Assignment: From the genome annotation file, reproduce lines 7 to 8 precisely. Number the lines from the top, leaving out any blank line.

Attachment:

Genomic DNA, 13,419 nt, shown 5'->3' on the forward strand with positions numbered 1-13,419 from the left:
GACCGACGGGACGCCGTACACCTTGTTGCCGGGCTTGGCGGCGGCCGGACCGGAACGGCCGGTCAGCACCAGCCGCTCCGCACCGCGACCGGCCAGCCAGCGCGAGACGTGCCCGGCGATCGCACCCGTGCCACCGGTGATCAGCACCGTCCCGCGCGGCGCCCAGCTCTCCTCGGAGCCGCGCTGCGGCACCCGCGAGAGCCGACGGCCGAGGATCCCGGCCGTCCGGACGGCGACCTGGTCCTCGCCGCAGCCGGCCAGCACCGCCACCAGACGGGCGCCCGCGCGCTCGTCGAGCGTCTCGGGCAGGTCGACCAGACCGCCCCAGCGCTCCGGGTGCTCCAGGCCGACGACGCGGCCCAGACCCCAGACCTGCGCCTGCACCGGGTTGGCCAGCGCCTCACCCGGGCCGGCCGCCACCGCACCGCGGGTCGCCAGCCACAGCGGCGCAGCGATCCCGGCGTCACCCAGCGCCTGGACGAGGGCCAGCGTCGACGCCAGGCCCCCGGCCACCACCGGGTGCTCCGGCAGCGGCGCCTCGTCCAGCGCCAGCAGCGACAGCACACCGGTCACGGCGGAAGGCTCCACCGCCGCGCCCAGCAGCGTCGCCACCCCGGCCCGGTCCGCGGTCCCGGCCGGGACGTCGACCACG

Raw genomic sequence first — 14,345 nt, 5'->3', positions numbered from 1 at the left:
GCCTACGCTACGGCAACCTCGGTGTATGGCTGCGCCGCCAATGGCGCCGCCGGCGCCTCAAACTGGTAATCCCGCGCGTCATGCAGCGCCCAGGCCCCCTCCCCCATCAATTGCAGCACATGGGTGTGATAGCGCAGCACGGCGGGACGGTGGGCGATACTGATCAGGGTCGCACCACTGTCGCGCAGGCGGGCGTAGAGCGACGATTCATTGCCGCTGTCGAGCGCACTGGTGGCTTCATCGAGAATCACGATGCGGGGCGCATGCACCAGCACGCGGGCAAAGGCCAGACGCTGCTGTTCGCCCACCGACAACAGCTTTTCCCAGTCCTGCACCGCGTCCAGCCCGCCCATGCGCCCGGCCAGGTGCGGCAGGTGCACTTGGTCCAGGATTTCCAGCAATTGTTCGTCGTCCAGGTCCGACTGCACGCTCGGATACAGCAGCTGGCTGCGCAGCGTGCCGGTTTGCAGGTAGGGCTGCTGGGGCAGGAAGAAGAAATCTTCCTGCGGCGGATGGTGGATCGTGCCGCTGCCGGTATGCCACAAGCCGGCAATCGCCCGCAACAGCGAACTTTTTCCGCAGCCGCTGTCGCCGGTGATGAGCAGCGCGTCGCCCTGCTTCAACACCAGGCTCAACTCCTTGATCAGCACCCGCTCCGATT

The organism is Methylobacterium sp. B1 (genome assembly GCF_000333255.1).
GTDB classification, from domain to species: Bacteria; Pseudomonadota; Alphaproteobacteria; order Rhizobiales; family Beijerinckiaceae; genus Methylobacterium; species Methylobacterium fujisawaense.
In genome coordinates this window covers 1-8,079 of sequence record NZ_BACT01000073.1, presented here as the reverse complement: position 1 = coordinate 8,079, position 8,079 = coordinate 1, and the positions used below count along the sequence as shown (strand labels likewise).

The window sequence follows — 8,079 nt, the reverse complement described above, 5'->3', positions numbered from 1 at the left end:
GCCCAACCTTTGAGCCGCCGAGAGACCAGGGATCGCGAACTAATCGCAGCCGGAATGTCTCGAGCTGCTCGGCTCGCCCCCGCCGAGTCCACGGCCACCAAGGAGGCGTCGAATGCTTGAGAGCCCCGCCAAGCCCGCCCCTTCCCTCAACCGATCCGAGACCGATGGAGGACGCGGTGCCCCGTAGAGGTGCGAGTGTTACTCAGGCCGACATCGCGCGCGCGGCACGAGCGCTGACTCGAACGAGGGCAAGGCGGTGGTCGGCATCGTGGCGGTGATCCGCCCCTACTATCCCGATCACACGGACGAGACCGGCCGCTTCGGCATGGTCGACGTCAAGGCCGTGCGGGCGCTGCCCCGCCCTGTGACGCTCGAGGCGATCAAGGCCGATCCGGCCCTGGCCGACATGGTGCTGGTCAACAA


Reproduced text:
In genome coordinates this window covers 1-8,079 of sequence record NZ_BACT01000073.1, presented here as the reverse complement: position 1 = coordinate 8,079, position 8,079 = coordinate 1, and the positions used below count along the sequence as shown (strand labels likewise).

The window sequence follows — 8,079 nt, the reverse complement described above, 5'->3', positions numbered from 1 at the left end: